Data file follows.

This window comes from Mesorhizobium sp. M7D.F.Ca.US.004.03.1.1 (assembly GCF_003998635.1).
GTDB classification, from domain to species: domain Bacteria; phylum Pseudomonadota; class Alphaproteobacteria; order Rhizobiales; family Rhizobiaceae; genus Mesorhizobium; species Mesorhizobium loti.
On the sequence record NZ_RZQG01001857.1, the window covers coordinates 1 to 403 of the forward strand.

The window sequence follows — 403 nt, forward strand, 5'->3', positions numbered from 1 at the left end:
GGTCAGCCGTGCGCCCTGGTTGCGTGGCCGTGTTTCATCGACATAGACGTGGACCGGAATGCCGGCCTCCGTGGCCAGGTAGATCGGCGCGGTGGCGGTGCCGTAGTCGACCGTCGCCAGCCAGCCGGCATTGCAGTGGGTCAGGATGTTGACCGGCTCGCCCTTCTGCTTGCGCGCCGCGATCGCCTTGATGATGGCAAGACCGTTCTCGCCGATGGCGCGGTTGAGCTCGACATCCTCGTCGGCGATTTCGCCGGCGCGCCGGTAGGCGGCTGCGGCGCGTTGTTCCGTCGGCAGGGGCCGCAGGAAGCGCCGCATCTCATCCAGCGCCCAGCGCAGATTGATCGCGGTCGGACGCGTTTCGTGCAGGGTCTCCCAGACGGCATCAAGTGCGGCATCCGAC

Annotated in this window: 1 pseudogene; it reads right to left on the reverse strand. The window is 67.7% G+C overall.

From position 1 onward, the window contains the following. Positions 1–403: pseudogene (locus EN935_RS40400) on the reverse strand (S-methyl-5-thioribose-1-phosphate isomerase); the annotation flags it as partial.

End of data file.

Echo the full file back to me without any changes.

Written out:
This window comes from Mesorhizobium sp. M7D.F.Ca.US.004.03.1.1 (assembly GCF_003998635.1).
GTDB classification, from domain to species: domain Bacteria; phylum Pseudomonadota; class Alphaproteobacteria; order Rhizobiales; family Rhizobiaceae; genus Mesorhizobium; species Mesorhizobium loti.
On the sequence record NZ_RZQG01001857.1, the window covers coordinates 1 to 403 of the forward strand.

The window sequence follows — 403 nt, forward strand, 5'->3', positions numbered from 1 at the left end:
GGTCAGCCGTGCGCCCTGGTTGCGTGGCCGTGTTTCATCGACATAGACGTGGACCGGAATGCCGGCCTCCGTGGCCAGGTAGATCGGCGCGGTGGCGGTGCCGTAGTCGACCGTCGCCAGCCAGCCGGCATTGCAGTGGGTCAGGATGTTGACCGGCTCGCCCTTCTGCTTGCGCGCCGCGATCGCCTTGATGATGGCAAGACCGTTCTCGCCGATGGCGCGGTTGAGCTCGACATCCTCGTCGGCGATTTCGCCGGCGCGCCGGTAGGCGGCTGCGGCGCGTTGTTCCGTCGGCAGGGGCCGCAGGAAGCGCCGCATCTCATCCAGCGCCCAGCGCAGATTGATCGCGGTCGGACGCGTTTCGTGCAGGGTCTCCCAGACGGCATCAAGTGCGGCATCCGAC

Annotated in this window: 1 pseudogene; it reads right to left on the reverse strand. The window is 67.7% G+C overall.

From position 1 onward, the window contains the following. Positions 1–403: pseudogene (locus EN935_RS40400) on the reverse strand (S-methyl-5-thioribose-1-phosphate isomerase); the annotation flags it as partial.